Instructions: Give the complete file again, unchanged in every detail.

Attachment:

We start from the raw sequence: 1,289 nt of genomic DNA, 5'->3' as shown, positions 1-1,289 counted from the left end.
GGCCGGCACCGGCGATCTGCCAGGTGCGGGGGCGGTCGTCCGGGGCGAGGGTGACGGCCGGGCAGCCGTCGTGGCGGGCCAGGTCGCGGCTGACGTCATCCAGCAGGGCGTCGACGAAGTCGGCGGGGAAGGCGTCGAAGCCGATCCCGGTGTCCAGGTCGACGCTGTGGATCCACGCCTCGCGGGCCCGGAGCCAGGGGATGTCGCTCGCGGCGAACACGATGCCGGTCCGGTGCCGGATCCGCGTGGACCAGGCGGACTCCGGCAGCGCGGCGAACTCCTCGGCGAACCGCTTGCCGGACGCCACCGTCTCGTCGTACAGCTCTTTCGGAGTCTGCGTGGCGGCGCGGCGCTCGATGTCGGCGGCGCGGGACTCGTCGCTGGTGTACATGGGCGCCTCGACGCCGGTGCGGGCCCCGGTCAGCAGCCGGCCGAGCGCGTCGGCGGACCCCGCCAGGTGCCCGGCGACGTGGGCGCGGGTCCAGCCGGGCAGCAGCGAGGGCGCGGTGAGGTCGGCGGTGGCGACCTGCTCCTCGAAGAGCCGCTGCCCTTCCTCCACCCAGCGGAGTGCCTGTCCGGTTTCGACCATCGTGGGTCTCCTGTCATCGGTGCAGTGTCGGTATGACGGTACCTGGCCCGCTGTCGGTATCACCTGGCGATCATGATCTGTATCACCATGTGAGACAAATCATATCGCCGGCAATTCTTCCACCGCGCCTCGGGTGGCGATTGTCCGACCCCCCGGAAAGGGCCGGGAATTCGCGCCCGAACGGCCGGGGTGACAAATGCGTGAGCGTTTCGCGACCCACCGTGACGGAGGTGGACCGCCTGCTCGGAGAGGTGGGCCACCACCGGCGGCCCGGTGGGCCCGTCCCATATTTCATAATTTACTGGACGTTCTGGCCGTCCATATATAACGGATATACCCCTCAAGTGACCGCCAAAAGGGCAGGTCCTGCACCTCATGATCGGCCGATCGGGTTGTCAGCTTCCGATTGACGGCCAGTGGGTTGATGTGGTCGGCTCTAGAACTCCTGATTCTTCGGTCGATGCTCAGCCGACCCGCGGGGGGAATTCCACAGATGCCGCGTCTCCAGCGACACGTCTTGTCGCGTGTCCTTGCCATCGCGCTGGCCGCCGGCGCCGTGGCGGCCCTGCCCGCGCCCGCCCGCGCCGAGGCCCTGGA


We start from the raw sequence: 1,289 nt of genomic DNA, 5'->3' as shown, positions 1-1,289 counted from the left end.
GGCCGGCACCGGCGATCTGCCAGGTGCGGGGGCGGTCGTCCGGGGCGAGGGTGACGGCCGGGCAGCCGTCGTGGCGGGCCAGGTCGCGGCTGACGTCATCCAGCAGGGCGTCGACGAAGTCGGCGGGGAAGGCGTCGAAGCCGATCCCGGTGTCCAGGTCGACGCTGTGGATCCACGCCTCGCGGGCCCGGAGCCAGGGGATGTCGCTCGCGGCGAACACGATGCCGGTCCGGTGCCGGATCCGCGTGGACCAGGCGGACTCCGGCAGCGCGGCGAACTCCTCGGCGAACCGCTTGCCGGACGCCACCGTCTCGTCGTACAGCTCTTTCGGAGTCTGCGTGGCGGCGCGGCGCTCGATGTCGGCGGCGCGGGACTCGTCGCTGGTGTACATGGGCGCCTCGACGCCGGTGCGGGCCCCGGTCAGCAGCCGGCCGAGCGCGTCGGCGGACCCCGCCAGGTGCCCGGCGACGTGGGCGCGGGTCCAGCCGGGCAGCAGCGAGGGCGCGGTGAGGTCGGCGGTGGCGACCTGCTCCTCGAAGAGCCGCTGCCCTTCCTCCACCCAGCGGAGTGCCTGTCCGGTTTCGACCATCGTGGGTCTCCTGTCATCGGTGCAGTGTCGGTATGACGGTACCTGGCCCGCTGTCGGTATCACCTGGCGATCATGATCTGTATCACCATGTGAGACAAATCATATCGCCGGCAATTCTTCCACCGCGCCTCGGGTGGCGATTGTCCGACCCCCCGGAAAGGGCCGGGAATTCGCGCCCGAACGGCCGGGGTGACAAATGCGTGAGCGTTTCGCGACCCACCGTGACGGAGGTGGACCGCCTGCTCGGAGAGGTGGGCCACCACCGGCGGCCCGGTGGGCCCGTCCCATATTTCATAATTTACTGGACGTTCTGGCCGTCCATATATAACGGATATACCCCTCAAGTGACCGCCAAAAGGGCAGGTCCTGCACCTCATGATCGGCCGATCGGGTTGTCAGCTTCCGATTGACGGCCAGTGGGTTGATGTGGTCGGCTCTAGAACTCCTGATTCTTCGGTCGATGCTCAGCCGACCCGCGGGGGGAATTCCACAGATGCCGCGTCTCCAGCGACACGTCTTGTCGCGTGTCCTTGCCATCGCGCTGGCCGCCGGCGCCGTGGCGGCCCTGCCCGCGCCCGCCCGCGCCGAGGCCCTGGA